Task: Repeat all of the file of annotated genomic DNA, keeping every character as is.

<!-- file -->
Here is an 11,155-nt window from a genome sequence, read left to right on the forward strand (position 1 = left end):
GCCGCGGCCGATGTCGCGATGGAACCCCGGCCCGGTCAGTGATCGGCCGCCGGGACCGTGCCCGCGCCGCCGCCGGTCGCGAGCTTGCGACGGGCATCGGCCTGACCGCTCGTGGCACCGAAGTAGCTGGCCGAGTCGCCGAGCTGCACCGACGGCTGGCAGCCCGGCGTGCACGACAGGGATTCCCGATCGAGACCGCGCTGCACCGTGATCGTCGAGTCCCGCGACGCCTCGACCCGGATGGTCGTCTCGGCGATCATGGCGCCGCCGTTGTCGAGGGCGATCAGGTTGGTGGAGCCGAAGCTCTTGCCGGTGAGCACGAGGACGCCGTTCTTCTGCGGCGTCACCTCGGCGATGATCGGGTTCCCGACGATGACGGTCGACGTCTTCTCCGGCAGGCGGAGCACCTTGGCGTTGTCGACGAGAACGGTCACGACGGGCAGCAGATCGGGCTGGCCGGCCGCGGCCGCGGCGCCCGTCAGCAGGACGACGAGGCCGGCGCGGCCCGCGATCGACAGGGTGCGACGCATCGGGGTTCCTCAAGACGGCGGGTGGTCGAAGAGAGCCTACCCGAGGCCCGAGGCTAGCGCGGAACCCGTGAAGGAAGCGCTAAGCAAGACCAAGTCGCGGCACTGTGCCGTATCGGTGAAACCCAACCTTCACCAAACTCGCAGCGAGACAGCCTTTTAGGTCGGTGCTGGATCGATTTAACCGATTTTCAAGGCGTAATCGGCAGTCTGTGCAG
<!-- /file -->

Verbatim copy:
Here is an 11,155-nt window from a genome sequence, read left to right on the forward strand (position 1 = left end):
GCCGCGGCCGATGTCGCGATGGAACCCCGGCCCGGTCAGTGATCGGCCGCCGGGACCGTGCCCGCGCCGCCGCCGGTCGCGAGCTTGCGACGGGCATCGGCCTGACCGCTCGTGGCACCGAAGTAGCTGGCCGAGTCGCCGAGCTGCACCGACGGCTGGCAGCCCGGCGTGCACGACAGGGATTCCCGATCGAGACCGCGCTGCACCGTGATCGTCGAGTCCCGCGACGCCTCGACCCGGATGGTCGTCTCGGCGATCATGGCGCCGCCGTTGTCGAGGGCGATCAGGTTGGTGGAGCCGAAGCTCTTGCCGGTGAGCACGAGGACGCCGTTCTTCTGCGGCGTCACCTCGGCGATGATCGGGTTCCCGACGATGACGGTCGACGTCTTCTCCGGCAGGCGGAGCACCTTGGCGTTGTCGACGAGAACGGTCACGACGGGCAGCAGATCGGGCTGGCCGGCCGCGGCCGCGGCGCCCGTCAGCAGGACGACGAGGCCGGCGCGGCCCGCGATCGACAGGGTGCGACGCATCGGGGTTCCTCAAGACGGCGGGTGGTCGAAGAGAGCCTACCCGAGGCCCGAGGCTAGCGCGGAACCCGTGAAGGAAGCGCTAAGCAAGACCAAGTCGCGGCACTGTGCCGTATCGGTGAAACCCAACCTTCACCAAACTCGCAGCGAGACAGCCTTTTAGGTCGGTGCTGGATCGATTTAACCGATTTTCAAGGCGTAATCGGCAGTCTGTGCAG